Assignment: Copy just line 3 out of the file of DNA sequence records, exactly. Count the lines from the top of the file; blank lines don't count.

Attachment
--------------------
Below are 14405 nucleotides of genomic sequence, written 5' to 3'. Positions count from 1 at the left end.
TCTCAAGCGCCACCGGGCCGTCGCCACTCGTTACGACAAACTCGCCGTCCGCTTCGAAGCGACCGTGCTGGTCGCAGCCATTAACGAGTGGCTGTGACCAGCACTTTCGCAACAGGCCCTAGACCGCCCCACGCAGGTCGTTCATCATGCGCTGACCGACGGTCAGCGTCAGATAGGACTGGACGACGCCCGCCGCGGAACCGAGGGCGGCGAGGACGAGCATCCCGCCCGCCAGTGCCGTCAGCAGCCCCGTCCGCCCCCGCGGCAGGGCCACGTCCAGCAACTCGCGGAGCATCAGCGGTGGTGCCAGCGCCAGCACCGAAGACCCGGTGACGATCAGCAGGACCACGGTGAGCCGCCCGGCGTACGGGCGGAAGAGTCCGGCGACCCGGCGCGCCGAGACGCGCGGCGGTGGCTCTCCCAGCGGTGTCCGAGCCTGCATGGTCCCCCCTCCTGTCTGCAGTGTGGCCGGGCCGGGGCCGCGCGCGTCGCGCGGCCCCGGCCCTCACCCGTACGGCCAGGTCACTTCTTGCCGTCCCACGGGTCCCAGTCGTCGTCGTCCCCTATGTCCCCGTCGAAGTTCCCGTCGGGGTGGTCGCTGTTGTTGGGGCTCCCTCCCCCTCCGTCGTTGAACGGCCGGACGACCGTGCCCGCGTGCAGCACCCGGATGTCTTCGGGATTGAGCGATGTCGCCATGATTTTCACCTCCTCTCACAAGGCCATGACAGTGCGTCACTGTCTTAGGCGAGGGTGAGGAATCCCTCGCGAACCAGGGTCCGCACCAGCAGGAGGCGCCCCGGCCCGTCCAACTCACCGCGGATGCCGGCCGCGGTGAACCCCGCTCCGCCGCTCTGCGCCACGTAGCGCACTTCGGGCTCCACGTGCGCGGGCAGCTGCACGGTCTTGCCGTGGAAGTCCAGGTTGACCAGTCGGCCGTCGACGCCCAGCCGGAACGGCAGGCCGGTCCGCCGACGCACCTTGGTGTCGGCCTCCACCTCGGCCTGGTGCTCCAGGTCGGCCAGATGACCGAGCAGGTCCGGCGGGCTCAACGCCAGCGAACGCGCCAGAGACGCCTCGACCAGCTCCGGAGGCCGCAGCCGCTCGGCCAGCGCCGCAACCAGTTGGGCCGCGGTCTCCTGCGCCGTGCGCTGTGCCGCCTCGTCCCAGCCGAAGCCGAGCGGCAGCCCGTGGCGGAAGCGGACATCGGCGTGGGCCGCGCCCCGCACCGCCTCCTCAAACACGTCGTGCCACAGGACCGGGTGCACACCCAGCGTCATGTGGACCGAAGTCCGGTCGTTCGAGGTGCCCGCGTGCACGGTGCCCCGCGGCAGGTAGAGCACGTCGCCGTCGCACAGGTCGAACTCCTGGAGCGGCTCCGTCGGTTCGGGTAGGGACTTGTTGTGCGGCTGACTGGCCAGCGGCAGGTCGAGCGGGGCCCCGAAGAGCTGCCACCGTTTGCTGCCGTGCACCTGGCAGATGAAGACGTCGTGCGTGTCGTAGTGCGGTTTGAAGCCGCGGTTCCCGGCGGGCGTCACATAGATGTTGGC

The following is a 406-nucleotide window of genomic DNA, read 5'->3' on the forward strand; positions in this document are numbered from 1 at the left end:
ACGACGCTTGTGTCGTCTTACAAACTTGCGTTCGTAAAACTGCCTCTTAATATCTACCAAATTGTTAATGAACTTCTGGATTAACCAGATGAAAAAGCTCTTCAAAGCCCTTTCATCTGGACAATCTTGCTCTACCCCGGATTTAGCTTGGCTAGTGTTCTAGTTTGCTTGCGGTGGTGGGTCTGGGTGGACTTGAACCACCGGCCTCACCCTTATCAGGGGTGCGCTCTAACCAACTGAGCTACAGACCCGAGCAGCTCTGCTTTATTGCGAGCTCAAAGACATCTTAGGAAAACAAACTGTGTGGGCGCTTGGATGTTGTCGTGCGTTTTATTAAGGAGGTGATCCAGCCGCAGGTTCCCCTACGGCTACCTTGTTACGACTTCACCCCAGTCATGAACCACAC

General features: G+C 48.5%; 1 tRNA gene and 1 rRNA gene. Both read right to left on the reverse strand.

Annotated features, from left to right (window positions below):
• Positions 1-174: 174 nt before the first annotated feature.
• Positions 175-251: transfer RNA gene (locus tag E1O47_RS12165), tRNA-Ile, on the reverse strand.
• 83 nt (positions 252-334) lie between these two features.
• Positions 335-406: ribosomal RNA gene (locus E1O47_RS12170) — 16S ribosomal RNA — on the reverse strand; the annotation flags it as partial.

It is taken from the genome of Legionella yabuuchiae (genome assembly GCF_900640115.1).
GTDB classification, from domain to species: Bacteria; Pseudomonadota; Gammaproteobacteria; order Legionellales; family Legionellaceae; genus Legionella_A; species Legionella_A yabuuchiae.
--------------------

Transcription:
The following is a 406-nucleotide window of genomic DNA, read 5'->3' on the forward strand; positions in this document are numbered from 1 at the left end: